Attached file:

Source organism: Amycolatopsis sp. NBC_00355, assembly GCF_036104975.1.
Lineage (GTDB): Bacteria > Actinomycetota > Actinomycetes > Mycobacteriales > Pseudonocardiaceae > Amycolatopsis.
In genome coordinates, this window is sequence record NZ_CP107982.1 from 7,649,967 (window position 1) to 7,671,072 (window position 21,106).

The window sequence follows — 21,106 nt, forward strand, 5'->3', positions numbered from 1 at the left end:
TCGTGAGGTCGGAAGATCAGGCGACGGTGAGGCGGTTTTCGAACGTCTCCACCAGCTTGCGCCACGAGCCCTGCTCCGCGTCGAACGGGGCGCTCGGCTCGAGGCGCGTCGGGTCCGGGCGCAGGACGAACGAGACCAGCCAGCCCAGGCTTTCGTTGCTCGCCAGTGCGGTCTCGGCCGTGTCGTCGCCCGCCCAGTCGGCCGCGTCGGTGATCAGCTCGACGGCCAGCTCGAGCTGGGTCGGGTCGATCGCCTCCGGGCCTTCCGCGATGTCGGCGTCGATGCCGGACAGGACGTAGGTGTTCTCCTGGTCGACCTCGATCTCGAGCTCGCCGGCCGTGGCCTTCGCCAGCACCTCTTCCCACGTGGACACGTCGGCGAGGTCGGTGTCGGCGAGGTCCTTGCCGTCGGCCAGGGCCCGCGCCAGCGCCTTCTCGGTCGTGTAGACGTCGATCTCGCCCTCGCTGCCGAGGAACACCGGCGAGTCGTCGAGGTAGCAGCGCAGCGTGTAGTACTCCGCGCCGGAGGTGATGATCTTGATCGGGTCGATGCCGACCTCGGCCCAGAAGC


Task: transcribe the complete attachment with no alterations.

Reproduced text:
Source organism: Amycolatopsis sp. NBC_00355, assembly GCF_036104975.1.
Lineage (GTDB): Bacteria > Actinomycetota > Actinomycetes > Mycobacteriales > Pseudonocardiaceae > Amycolatopsis.
In genome coordinates, this window is sequence record NZ_CP107982.1 from 7,649,967 (window position 1) to 7,671,072 (window position 21,106).

The window sequence follows — 21,106 nt, forward strand, 5'->3', positions numbered from 1 at the left end:
TCGTGAGGTCGGAAGATCAGGCGACGGTGAGGCGGTTTTCGAACGTCTCCACCAGCTTGCGCCACGAGCCCTGCTCCGCGTCGAACGGGGCGCTCGGCTCGAGGCGCGTCGGGTCCGGGCGCAGGACGAACGAGACCAGCCAGCCCAGGCTTTCGTTGCTCGCCAGTGCGGTCTCGGCCGTGTCGTCGCCCGCCCAGTCGGCCGCGTCGGTGATCAGCTCGACGGCCAGCTCGAGCTGGGTCGGGTCGATCGCCTCCGGGCCTTCCGCGATGTCGGCGTCGATGCCGGACAGGACGTAGGTGTTCTCCTGGTCGACCTCGATCTCGAGCTCGCCGGCCGTGGCCTTCGCCAGCACCTCTTCCCACGTGGACACGTCGGCGAGGTCGGTGTCGGCGAGGTCCTTGCCGTCGGCCAGGGCCCGCGCCAGCGCCTTCTCGGTCGTGTAGACGTCGATCTCGCCCTCGCTGCCGAGGAACACCGGCGAGTCGTCGAGGTAGCAGCGCAGCGTGTAGTACTCCGCGCCGGAGGTGATGATCTTGATCGGGTCGATGCCGACCTCGGCCCAGAAGC